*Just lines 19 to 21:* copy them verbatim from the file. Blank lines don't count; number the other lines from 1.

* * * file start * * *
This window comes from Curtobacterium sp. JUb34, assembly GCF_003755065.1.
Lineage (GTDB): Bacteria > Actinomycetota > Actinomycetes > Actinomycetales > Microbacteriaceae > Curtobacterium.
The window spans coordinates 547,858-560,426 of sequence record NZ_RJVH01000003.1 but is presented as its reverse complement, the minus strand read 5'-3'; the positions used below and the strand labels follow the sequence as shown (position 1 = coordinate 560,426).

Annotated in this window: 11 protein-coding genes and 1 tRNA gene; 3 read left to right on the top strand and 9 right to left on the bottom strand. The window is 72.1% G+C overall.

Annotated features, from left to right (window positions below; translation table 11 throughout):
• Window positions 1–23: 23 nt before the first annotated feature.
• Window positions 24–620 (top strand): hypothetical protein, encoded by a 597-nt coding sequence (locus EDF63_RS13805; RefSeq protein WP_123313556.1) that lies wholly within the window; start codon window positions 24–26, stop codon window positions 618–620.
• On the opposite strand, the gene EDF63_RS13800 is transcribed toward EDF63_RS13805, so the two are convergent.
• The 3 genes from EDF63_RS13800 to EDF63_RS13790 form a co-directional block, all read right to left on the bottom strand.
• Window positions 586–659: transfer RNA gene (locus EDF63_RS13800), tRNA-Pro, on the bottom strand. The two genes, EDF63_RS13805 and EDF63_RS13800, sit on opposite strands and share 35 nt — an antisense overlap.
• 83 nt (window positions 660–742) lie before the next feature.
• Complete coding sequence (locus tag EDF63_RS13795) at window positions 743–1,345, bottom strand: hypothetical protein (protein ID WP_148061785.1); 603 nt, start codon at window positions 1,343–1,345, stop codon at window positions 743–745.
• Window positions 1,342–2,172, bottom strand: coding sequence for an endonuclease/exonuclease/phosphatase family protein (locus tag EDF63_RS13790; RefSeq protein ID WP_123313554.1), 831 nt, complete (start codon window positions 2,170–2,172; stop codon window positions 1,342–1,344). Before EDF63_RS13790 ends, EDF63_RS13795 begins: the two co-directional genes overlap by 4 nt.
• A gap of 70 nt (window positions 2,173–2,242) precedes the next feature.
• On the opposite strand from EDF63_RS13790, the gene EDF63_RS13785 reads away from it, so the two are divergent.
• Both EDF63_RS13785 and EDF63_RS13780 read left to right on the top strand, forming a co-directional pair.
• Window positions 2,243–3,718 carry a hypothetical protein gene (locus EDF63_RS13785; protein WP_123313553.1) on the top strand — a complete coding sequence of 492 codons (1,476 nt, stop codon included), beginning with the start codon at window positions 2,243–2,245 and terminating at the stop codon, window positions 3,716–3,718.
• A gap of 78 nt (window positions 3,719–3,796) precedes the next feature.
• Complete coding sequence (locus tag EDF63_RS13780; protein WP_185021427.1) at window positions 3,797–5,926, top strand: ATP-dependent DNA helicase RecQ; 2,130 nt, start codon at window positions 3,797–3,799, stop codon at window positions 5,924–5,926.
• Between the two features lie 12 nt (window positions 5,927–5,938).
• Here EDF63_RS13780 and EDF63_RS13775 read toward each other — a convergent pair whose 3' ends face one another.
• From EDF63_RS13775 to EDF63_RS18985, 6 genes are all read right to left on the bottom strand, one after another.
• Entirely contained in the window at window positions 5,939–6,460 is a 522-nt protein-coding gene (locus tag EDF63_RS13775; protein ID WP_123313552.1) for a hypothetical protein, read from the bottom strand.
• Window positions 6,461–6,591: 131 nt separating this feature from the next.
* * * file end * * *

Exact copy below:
• Complete coding sequence (locus tag EDF63_RS13780; protein WP_185021427.1) at window positions 3,797–5,926, top strand: ATP-dependent DNA helicase RecQ; 2,130 nt, start codon at window positions 3,797–3,799, stop codon at window positions 5,924–5,926.
• Between the two features lie 12 nt (window positions 5,927–5,938).
• Here EDF63_RS13780 and EDF63_RS13775 read toward each other — a convergent pair whose 3' ends face one another.